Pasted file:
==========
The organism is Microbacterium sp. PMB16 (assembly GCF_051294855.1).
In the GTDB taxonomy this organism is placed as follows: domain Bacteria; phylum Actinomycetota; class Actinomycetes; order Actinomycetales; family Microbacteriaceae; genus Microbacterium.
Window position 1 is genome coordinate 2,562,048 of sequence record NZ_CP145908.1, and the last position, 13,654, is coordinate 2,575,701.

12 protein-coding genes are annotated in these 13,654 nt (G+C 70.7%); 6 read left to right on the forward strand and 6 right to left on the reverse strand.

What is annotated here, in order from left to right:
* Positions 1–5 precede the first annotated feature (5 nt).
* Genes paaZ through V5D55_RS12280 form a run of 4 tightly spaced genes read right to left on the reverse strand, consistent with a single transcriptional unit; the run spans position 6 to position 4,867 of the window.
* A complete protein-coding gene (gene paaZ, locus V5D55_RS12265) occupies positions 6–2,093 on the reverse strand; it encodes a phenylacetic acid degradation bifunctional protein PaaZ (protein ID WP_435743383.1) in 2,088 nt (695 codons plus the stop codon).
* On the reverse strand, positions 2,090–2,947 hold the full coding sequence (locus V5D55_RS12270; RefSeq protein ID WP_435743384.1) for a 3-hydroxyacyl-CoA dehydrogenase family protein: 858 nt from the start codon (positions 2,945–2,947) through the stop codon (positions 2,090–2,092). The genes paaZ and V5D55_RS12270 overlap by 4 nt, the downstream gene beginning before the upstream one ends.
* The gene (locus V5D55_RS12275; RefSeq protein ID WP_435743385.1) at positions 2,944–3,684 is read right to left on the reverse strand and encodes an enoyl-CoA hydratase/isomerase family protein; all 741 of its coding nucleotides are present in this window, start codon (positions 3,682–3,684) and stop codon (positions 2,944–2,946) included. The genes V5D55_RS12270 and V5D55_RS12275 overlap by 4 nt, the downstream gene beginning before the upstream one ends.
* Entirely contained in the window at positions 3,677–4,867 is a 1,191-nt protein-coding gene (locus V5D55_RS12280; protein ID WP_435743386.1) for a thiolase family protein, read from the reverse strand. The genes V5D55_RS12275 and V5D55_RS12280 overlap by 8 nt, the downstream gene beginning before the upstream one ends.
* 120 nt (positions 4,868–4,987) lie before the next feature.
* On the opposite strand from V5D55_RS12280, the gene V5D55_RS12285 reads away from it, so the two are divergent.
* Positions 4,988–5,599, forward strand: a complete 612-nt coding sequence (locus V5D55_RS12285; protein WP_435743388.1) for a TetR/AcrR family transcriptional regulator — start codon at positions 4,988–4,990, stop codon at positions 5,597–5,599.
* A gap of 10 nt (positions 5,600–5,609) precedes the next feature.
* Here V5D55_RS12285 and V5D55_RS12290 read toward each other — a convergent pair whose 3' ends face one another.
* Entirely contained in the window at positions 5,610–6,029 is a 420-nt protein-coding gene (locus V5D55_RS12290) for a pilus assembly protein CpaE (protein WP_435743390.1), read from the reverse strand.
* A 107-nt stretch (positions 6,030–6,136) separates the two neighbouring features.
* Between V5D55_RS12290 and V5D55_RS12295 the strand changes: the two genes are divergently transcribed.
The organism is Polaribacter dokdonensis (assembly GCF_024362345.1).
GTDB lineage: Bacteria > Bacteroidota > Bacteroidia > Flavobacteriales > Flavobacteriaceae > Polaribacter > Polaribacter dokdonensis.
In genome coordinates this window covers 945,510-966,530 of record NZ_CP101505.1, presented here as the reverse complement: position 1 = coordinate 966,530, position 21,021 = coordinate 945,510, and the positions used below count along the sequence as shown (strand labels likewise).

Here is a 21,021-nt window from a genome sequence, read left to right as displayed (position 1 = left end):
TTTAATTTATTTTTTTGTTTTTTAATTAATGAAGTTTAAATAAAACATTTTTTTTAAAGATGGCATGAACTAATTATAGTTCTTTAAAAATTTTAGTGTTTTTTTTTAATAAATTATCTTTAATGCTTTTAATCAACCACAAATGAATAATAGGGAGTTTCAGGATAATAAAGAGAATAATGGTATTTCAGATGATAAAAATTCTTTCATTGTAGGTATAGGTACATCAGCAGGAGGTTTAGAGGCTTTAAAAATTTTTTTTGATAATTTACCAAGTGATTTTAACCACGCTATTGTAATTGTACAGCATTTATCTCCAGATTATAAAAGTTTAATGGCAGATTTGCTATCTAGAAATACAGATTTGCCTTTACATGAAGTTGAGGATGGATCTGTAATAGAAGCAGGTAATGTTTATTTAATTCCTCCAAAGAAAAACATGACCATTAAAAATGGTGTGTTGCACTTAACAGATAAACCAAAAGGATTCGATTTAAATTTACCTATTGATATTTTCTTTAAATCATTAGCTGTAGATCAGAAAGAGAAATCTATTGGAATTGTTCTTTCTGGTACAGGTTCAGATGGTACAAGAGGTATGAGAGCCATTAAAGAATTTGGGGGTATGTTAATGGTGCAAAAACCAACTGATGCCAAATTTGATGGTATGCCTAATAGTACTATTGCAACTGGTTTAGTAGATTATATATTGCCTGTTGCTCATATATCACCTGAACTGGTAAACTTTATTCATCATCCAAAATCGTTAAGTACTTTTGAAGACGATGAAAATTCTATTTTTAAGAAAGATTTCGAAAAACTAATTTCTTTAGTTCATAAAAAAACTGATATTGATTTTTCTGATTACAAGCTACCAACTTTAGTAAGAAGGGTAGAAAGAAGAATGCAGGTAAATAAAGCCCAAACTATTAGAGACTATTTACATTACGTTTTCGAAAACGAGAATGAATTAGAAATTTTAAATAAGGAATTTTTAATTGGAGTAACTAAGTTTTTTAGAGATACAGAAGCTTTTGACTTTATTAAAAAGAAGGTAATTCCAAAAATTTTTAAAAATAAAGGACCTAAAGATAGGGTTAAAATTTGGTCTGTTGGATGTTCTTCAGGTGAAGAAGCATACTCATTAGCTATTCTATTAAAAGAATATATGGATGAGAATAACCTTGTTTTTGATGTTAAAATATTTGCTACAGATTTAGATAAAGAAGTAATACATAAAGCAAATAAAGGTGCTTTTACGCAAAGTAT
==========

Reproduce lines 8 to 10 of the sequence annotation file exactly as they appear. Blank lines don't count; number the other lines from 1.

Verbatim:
* A complete protein-coding gene (gene paaZ, locus V5D55_RS12265) occupies positions 6–2,093 on the reverse strand; it encodes a phenylacetic acid degradation bifunctional protein PaaZ (protein ID WP_435743383.1) in 2,088 nt (695 codons plus the stop codon).
* On the reverse strand, positions 2,090–2,947 hold the full coding sequence (locus V5D55_RS12270; RefSeq protein ID WP_435743384.1) for a 3-hydroxyacyl-CoA dehydrogenase family protein: 858 nt from the start codon (positions 2,945–2,947) through the stop codon (positions 2,090–2,092). The genes paaZ and V5D55_RS12270 overlap by 4 nt, the downstream gene beginning before the upstream one ends.
* The gene (locus V5D55_RS12275; RefSeq protein ID WP_435743385.1) at positions 2,944–3,684 is read right to left on the reverse strand and encodes an enoyl-CoA hydratase/isomerase family protein; all 741 of its coding nucleotides are present in this window, start codon (positions 3,682–3,684) and stop codon (positions 2,944–2,946) included. The genes V5D55_RS12270 and V5D55_RS12275 overlap by 4 nt, the downstream gene beginning before the upstream one ends.